During the interview, Fate discusses how he became involved in the lives of prisoners suffering from mental health conditions, many of whom were veterans, in an effort to make sure they didn’t die in prison. He describes how he was absolutely not the right person for the job.
In fact, Fate would go on to say that no one was right for the job because these people should not have been in prison in the first place. Fate then offered statistics about the problem of mental health incarcerations not just in his state, or even just the United States, but around the world. Beginning with the U.S. prison system, Fate explains that one of every five people incarcerated has a mental health problem.
Fate explains just how important that is by going on to explain that, “25 percent of children that one parent is suffering from mental illness may end up incarcerated and that person will suffer from, basically, post-traumatic stress, because they have a parent in prison.” Fate believes it’s a ripple effect that spreads out to the families and the communities when mental health issues send people to prison rather than getting them the help they require and families, friends, employers, and communities are left living with the stigma attached to incarceration.
Lefford explains that one of the problems is that well-intentioned people often, like judges, view prison as a means for people in need of care and treatment to receive the mental health treatment they require. Unfortunately, the reality is something different. Prisons are notoriously understaffed and the prisoners there underserved. Many of these mentally ill prisoners receiving marks against them that extend their terms while still failing to get the help they need.
Learn more about the opportunities that are changing the way the justice system is adapting to address the issue of mental health among prisoners and veterans and what Lefford Fate suggests needs to be done to make things better by tuning in to the full interview available on iTunes, Stitcher, iHeart Radio, and the Business Innovators Radio Network.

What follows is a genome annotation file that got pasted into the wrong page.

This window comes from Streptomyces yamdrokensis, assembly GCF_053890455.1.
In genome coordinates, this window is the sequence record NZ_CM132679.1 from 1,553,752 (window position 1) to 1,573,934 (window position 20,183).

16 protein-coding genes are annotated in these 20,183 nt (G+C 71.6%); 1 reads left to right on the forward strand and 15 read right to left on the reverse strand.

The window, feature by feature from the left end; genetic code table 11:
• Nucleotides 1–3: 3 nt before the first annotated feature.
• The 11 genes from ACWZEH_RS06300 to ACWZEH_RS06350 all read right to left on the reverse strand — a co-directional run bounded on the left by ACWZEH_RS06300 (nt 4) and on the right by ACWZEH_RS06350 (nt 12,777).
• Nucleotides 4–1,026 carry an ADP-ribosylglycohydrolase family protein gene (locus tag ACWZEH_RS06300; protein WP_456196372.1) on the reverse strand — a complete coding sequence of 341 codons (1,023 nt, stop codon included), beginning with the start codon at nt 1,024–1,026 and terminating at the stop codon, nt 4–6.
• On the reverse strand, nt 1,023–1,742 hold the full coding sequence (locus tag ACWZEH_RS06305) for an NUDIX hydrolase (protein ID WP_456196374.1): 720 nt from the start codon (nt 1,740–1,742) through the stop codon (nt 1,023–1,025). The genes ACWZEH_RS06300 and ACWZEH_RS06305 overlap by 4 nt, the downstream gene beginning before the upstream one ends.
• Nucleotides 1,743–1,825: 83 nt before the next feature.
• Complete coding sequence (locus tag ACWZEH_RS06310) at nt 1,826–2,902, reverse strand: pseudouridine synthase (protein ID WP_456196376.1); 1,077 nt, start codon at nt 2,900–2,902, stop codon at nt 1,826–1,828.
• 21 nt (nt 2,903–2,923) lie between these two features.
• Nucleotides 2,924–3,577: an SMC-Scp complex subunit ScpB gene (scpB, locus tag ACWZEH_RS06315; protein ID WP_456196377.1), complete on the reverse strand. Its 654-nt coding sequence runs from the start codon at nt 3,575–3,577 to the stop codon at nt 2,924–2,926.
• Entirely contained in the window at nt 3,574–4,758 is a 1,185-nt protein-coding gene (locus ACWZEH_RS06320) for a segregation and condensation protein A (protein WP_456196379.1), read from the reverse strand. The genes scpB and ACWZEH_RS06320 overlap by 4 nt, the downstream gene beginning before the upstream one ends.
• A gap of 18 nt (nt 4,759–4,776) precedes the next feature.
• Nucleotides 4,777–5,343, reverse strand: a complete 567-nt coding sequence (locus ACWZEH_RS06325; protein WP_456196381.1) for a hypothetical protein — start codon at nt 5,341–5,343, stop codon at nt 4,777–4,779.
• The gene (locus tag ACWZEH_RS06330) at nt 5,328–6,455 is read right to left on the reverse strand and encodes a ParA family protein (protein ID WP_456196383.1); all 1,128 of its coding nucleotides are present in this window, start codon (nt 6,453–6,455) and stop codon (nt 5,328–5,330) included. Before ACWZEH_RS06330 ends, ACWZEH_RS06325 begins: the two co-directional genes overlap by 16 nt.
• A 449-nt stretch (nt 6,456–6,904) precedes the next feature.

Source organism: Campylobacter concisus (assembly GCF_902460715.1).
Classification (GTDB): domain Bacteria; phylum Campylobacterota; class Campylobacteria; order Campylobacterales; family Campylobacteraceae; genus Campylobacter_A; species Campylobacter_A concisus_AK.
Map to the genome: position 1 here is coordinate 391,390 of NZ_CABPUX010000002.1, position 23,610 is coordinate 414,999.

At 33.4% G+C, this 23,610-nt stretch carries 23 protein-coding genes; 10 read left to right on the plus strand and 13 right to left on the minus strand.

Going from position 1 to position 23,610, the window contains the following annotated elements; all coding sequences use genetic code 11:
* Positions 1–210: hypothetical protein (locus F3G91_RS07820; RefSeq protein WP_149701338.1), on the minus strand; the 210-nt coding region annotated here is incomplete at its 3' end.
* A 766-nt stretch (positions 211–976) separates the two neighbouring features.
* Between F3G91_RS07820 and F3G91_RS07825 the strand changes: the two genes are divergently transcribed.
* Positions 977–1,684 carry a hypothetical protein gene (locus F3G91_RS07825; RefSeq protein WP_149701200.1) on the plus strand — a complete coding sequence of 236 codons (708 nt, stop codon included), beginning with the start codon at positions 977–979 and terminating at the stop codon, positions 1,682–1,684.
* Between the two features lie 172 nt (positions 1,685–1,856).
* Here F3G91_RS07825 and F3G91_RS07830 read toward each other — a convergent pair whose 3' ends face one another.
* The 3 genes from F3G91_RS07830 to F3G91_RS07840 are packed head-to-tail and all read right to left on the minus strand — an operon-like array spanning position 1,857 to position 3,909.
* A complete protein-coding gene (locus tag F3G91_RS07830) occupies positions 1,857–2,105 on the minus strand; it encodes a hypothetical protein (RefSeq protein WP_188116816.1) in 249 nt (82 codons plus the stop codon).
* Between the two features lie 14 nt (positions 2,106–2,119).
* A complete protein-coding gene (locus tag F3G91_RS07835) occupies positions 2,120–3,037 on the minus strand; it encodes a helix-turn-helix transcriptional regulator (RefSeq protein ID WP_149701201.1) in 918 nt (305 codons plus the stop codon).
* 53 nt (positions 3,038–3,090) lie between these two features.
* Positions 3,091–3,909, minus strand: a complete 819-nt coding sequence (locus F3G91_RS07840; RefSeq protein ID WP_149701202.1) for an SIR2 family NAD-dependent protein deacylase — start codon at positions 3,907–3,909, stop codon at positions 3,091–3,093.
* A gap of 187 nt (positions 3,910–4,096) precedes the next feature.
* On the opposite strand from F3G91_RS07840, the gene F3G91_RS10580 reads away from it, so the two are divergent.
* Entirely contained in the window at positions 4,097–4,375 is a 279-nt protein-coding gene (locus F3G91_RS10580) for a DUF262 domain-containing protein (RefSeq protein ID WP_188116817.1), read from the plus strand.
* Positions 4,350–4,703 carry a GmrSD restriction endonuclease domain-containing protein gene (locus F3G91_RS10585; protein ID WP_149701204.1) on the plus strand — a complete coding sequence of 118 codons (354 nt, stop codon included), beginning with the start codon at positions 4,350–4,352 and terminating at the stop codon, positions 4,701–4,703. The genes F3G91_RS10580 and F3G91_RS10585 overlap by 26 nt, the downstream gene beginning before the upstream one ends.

His book, “Correcting Corrections” can be purchased on Amazon
About Lefford Fate
Professionally I’ve led, mentored, and served thousands of military members and their families during my 30 years in the United States Air Force. Since retiring from the military, I have been the program director for the geriatric outpatient mental health program, deputy Director for Health Services, SC Department of Corrections, and now the Director Support Services, City of Sumter.
I am a husband, father, and grandfather, so I know it is not always easy to juggle our list of daily responsibilities. This makes it all the more important to have a structured, practical plan in place to avoid becoming overwhelmed. I hold a Master’s Degree in Human Relations and a Bachelor’s Degree in Social Psychology. Modeling the core values of Integrity first, Service before self and Excellence in all I do.
I believe there is a “why” for everyone; that each of us was created with the potential to achieve greatness, to make a difference in the world, to add value to others, and as a result, experience a full and rewarding life. For over 30 years, my purpose was to defend our nation, and now that purpose is helping people discover their life’s purpose and grow to their full potential.
Learn More: http://www.leffordfate.com